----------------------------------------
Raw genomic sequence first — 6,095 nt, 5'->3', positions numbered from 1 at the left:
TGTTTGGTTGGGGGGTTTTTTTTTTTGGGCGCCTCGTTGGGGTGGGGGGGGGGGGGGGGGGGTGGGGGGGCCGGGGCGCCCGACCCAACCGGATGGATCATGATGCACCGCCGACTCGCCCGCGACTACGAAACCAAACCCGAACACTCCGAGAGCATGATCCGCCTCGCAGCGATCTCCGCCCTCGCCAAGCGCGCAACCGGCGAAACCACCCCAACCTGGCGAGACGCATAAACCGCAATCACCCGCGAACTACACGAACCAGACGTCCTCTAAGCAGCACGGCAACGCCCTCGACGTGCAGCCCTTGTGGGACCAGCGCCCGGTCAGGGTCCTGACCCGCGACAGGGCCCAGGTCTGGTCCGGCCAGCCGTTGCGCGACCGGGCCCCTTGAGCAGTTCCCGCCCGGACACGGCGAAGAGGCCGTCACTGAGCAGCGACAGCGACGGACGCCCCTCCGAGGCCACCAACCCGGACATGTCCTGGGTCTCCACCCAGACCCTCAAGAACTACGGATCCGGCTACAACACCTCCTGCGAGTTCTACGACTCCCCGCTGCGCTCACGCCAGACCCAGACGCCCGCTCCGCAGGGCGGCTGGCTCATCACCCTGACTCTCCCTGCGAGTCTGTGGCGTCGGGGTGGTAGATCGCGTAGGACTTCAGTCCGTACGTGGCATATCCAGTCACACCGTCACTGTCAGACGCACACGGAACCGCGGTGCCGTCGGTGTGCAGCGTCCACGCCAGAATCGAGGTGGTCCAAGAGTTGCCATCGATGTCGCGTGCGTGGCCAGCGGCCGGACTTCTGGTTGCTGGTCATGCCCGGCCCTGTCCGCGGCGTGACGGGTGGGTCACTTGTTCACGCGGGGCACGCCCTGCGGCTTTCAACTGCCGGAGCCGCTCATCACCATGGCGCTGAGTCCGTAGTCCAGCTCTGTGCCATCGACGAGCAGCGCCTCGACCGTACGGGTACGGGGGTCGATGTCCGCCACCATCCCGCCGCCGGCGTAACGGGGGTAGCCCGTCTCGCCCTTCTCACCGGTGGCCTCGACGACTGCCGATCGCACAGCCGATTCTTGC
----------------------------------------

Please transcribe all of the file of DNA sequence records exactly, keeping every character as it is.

Raw genomic sequence first — 6,095 nt, 5'->3', positions numbered from 1 at the left:
TGTTTGGTTGGGGGGTTTTTTTTTTTGGGCGCCTCGTTGGGGTGGGGGGGGGGGGGGGGGGGTGGGGGGGCCGGGGCGCCCGACCCAACCGGATGGATCATGATGCACCGCCGACTCGCCCGCGACTACGAAACCAAACCCGAACACTCCGAGAGCATGATCCGCCTCGCAGCGATCTCCGCCCTCGCCAAGCGCGCAACCGGCGAAACCACCCCAACCTGGCGAGACGCATAAACCGCAATCACCCGCGAACTACACGAACCAGACGTCCTCTAAGCAGCACGGCAACGCCCTCGACGTGCAGCCCTTGTGGGACCAGCGCCCGGTCAGGGTCCTGACCCGCGACAGGGCCCAGGTCTGGTCCGGCCAGCCGTTGCGCGACCGGGCCCCTTGAGCAGTTCCCGCCCGGACACGGCGAAGAGGCCGTCACTGAGCAGCGACAGCGACGGACGCCCCTCCGAGGCCACCAACCCGGACATGTCCTGGGTCTCCACCCAGACCCTCAAGAACTACGGATCCGGCTACAACACCTCCTGCGAGTTCTACGACTCCCCGCTGCGCTCACGCCAGACCCAGACGCCCGCTCCGCAGGGCGGCTGGCTCATCACCCTGACTCTCCCTGCGAGTCTGTGGCGTCGGGGTGGTAGATCGCGTAGGACTTCAGTCCGTACGTGGCATATCCAGTCACACCGTCACTGTCAGACGCACACGGAACCGCGGTGCCGTCGGTGTGCAGCGTCCACGCCAGAATCGAGGTGGTCCAAGAGTTGCCATCGATGTCGCGTGCGTGGCCAGCGGCCGGACTTCTGGTTGCTGGTCATGCCCGGCCCTGTCCGCGGCGTGACGGGTGGGTCACTTGTTCACGCGGGGCACGCCCTGCGGCTTTCAACTGCCGGAGCCGCTCATCACCATGGCGCTGAGTCCGTAGTCCAGCTCTGTGCCATCGACGAGCAGCGCCTCGACCGTACGGGTACGGGGGTCGATGTCCGCCACCATCCCGCCGCCGGCGTAACGGGGGTAGCCCGTCTCGCCCTTCTCACCGGTGGCCTCGACGACTGCCGATCGCACAGCCGATTCTTGC